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Bob Higgins
Ghandi and Martin Luther King Live in Modern Non-Violent Civil Rights Protest
U.S. taxpayers continue to invest their hard earned 10 billion dollars a year in direct aid and defense contracts for Holy Land peace yet our investment continues to be squandered on bulldozers that knock down homes of the indigenous and build apartheid walls to separate causing anger and harm in the theaters of war.

Fresh from Jerusalem, please watch this important revealing video of an American made-bulldozer driven by military state soldiers get stopped in their tracks by brave indigenous peoples who would make Mahatma Ghandi and Martin Luther King proud. Is this what we are investing in? Is this what Americans stand for?  How did we get on the bulldozer side of justice?  Is this how we want our money spent? You decide!
Watch Video >>

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Commonsense - NH Senate Committee Considers Testimony on Bill to Study Drug Policies 

After rejecting a marijuana decriminalization bill, senators contemplate proposal to study effects of current state and federal laws

CONCORD, NEW HAMPSHIRE – Today, one week after the Senate voted to defeat a marijuana decriminalization bill, the Senate Judiciary Committee considered public testimony on a bill that would permit a deeper study of drug policy questions by the New Hampshire legislature.  HB 1373, which passed the House in an uncontested voice vote Feb. 17, would create a study committee of three House members and two senators “to study the effects of current state and federal laws on illegal drugs and the possession and use of such drugs.”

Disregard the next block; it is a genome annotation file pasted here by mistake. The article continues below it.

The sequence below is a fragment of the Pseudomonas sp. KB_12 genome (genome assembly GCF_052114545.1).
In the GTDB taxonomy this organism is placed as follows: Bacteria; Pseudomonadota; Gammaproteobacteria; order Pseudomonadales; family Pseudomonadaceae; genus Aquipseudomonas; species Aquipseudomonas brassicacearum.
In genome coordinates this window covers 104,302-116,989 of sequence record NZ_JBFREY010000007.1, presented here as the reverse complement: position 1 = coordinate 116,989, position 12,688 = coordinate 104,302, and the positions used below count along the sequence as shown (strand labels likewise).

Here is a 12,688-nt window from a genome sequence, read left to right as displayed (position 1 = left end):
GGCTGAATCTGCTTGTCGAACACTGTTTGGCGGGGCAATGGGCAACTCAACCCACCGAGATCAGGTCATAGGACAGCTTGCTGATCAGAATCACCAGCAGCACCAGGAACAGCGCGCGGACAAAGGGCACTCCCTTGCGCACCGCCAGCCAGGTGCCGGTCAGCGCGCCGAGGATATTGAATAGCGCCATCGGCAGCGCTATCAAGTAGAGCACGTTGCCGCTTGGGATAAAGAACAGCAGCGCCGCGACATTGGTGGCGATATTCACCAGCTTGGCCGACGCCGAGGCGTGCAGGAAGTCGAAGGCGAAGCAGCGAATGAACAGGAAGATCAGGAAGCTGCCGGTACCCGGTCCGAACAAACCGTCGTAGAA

Advocates cited growing support for marijuana policy reforms as a reason the bill should pass.  Matt Simon, executive director for the NH Coalition for Common Sense Marijuana Policy, touted the bill as an opportunity for the legislature to learn about successful reforms in other states and countries.  “Today, there is an enormous amount of data out there that suggests we need to reevaluate our current policies,” he said.  

“New Hampshire legislators have considered some important criminal justice and marijuana policy reforms this year, but we can’t stop there,” said Rep. Joel Winters (D-Manchester), prime sponsor of the bill. “As lawmakers, if we want to create smart, effective drug policies, we must not be afraid to ask the right questions, like who is being arrested and prosecuted, for what, and why. HB 1373 will help us get answers to those questions, and ultimately lead to better policies that will benefit our state’s residents.”